About The Author
This article was written by Inka-Maria Kunz, CEO of a flourishing multilingual translations agency with offices in Germany and New Zealand. This article may be printed or used in its entirety with full author contacts and details. For more information, translations or purchases of a new website/e-business, contact the author thru the official website

Blog Your Business

by: Angela Booth
Does your business need a blog?
A blog is a Web log, an online journal. Blogs started out as online diaries, in which diarists shared their everyday lives with the world. From their beginnings as a weird Web fad in 1998, blogs have moved on, and are well on the way to becoming a standard business tool.

Why? Because in February 2003 bought Pyra Labs, the company which owns the Blogger weblogging tool., one of the main sites providing blog software and hosting, boasted a
million hosted web logs in early 2003.'s interest in blogs indicates that blogs are mainstream. A blog help your business in many ways, depending on whether you create a private or a public blog. Blogs are so useful that you'll want to create both.

Your business's private, internal blog

These days, no one works alone. Even if you're a solo business operator, you have colleagues --- partners, contractors, and suppliers with whom you communicate daily. A private blog makes working with a group easier, because you can streamline your interactions, saving time and energy.

A private blog can contain notes to yourself, or to colleagues. It's a place to store information and tips that might not warrant a special email message. You can post information like meeting notes, project tasks and summaries, and updated price lists. You can also post links to large files --- no need to email, fax, or
mail them to and fro.

Your blog is more useful than email, because blog postings are dated, and easily searchable. You can post a message you want everyone to read, and the message stays on the blog. With email, you read and delete, or read and forget.

If you've worked on a project with someone in another state or on the other side of the world, you've blessed email, because it makes sharing information so easy. Using a blog to share information is even easier than using email.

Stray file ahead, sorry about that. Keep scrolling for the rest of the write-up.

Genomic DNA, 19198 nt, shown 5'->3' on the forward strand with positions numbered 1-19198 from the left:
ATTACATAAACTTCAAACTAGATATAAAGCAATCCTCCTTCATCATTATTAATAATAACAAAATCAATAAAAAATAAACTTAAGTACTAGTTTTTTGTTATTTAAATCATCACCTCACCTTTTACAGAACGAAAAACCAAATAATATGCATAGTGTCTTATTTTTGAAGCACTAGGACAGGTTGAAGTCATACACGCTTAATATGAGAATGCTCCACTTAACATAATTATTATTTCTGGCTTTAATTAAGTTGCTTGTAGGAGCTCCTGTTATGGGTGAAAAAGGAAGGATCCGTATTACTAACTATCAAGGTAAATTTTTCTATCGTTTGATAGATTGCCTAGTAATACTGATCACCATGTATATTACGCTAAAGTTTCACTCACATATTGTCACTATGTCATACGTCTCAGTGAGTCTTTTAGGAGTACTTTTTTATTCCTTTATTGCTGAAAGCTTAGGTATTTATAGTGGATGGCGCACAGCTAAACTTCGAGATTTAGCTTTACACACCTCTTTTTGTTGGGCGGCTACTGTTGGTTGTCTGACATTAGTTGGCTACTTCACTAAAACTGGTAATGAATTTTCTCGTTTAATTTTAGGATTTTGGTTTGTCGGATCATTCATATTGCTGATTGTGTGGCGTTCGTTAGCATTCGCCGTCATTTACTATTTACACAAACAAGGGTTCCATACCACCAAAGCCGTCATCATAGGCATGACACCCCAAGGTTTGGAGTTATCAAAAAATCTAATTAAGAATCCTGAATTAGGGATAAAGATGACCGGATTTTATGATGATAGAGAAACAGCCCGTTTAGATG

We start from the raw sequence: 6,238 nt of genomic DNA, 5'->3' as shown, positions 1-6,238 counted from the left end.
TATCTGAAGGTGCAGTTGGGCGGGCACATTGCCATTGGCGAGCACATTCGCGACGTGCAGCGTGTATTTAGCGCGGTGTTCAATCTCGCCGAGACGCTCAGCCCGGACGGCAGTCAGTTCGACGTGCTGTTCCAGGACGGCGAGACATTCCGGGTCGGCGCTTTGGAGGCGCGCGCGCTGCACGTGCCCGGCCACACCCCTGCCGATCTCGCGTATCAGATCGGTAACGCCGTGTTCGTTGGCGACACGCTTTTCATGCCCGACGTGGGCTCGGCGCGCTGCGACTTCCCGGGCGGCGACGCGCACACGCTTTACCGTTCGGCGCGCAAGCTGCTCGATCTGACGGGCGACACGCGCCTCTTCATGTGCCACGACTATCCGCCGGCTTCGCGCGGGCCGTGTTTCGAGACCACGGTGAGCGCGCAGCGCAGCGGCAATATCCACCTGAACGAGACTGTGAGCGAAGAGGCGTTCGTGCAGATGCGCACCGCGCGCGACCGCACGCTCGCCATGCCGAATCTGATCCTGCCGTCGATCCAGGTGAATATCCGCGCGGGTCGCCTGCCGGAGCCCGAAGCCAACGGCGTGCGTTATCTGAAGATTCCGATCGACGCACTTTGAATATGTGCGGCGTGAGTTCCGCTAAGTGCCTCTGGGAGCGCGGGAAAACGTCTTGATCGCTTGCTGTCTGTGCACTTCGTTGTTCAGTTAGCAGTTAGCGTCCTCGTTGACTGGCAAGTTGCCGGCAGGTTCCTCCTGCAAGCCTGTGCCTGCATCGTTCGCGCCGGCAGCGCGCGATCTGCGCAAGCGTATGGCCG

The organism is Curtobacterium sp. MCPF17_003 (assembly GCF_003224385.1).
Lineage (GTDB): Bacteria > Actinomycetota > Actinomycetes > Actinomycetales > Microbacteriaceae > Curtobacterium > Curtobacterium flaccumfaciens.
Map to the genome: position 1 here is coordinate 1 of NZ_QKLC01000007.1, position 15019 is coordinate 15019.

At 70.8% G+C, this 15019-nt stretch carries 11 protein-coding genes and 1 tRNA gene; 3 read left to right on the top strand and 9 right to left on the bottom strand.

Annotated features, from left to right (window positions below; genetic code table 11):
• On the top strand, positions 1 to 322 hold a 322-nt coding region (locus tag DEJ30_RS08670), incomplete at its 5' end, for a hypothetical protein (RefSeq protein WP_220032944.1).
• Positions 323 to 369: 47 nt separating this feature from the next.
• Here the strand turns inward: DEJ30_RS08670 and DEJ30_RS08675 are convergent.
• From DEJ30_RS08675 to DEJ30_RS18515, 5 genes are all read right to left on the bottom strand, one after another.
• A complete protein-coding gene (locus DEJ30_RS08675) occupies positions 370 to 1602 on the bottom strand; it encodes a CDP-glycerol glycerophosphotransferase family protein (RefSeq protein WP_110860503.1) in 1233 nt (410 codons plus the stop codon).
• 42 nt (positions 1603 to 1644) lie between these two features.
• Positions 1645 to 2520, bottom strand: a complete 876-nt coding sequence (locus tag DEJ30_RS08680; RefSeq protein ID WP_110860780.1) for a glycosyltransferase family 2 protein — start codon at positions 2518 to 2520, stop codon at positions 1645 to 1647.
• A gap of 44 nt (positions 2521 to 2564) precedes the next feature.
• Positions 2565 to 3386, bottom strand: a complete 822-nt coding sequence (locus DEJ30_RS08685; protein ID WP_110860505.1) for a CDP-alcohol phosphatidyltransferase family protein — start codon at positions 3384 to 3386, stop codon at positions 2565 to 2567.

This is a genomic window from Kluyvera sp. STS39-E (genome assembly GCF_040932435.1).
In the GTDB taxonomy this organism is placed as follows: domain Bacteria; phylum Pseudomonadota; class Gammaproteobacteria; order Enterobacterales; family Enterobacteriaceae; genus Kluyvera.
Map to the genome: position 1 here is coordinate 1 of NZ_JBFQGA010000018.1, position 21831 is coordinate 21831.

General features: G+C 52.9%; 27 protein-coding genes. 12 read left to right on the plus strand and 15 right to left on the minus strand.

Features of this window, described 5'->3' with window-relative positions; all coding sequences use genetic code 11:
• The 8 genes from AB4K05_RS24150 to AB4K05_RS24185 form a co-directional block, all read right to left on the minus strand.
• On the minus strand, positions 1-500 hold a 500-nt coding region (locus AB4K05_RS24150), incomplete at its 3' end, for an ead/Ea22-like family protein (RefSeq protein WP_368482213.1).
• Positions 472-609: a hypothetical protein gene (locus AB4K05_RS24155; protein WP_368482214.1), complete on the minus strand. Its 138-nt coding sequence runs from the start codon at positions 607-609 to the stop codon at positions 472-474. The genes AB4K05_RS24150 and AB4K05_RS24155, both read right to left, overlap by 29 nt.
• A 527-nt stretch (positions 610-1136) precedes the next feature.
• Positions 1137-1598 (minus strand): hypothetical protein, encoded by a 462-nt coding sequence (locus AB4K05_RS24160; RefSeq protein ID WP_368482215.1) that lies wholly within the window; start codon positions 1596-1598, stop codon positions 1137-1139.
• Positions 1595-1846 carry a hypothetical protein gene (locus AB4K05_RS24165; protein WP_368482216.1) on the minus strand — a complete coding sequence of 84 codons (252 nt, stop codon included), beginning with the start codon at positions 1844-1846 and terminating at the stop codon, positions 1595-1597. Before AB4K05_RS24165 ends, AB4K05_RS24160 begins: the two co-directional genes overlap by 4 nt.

Your business's public blog

A business blog is a marketing tool. A blog can add value to your Web site, or it can take the place of a Web site. Look on it as a combination "What's New" Web site page, and an online journal. Because of a blog's freewheeling nature, it's friendly and relaxed.

If you don't have a site, your blog's a place to put your online CV, portfolio and client list. You can, and should, use your blog to express your personality and expertise.

If you have a Web site, your blog page builds loyalty, because if you provide interesting content, your visitors will return to your site. And because it's a Web page, your blog will appear on search engines, attracting new clients.

Google has been treating blogs differently from other Web pages for a couple of years. Whereas it takes a standard Web page/ site a month to be indexed by Google, blogs are indexed daily. This means that your blog is mega-cheap advertising. You can post something on your blog and have it indexed by Google within a day.

Will creating a blog help your business? As I suggested in the article: "Get Googled And Build Credibility", because is so popular and indexes so comprehensively, if you focus some of your marketing and promotion time on getting your name out on the Web, you're building your credibility, both online and offline.
(You can read the complete article in the newsletter archives at:
So go ahead, blog your business!

Blog resources

Blogger -create your own free blog(s) Blogger provides a template for your blog, and makes adding to your blog as easy as writing an email message. The "Post" and "Publish" buttons on the interface update your blog.
High Quality Templates ---------------------------------------FinalSense templates For Blogger --- recently updated blogs: